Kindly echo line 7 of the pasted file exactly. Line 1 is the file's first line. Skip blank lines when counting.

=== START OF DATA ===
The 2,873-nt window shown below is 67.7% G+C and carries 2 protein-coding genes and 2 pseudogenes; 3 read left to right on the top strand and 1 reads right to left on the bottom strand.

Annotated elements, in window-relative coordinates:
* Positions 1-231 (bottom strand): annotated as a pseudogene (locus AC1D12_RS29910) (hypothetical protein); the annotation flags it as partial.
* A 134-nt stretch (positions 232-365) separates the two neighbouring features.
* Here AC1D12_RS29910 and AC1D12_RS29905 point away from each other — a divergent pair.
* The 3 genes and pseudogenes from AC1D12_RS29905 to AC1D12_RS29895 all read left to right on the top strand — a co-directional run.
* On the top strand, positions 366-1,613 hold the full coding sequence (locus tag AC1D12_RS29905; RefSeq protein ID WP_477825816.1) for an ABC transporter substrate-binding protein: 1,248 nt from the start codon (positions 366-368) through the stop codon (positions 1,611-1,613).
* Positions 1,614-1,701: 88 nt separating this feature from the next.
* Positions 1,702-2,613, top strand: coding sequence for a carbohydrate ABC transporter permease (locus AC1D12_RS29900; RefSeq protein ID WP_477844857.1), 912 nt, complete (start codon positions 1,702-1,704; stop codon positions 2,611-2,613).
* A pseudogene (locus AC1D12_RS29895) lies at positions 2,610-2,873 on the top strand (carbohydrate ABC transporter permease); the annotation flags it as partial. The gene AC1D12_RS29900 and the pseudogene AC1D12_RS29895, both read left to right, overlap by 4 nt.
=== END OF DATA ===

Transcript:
* On the top strand, positions 366-1,613 hold the full coding sequence (locus tag AC1D12_RS29905; RefSeq protein ID WP_477825816.1) for an ABC transporter substrate-binding protein: 1,248 nt from the start codon (positions 366-368) through the stop codon (positions 1,611-1,613).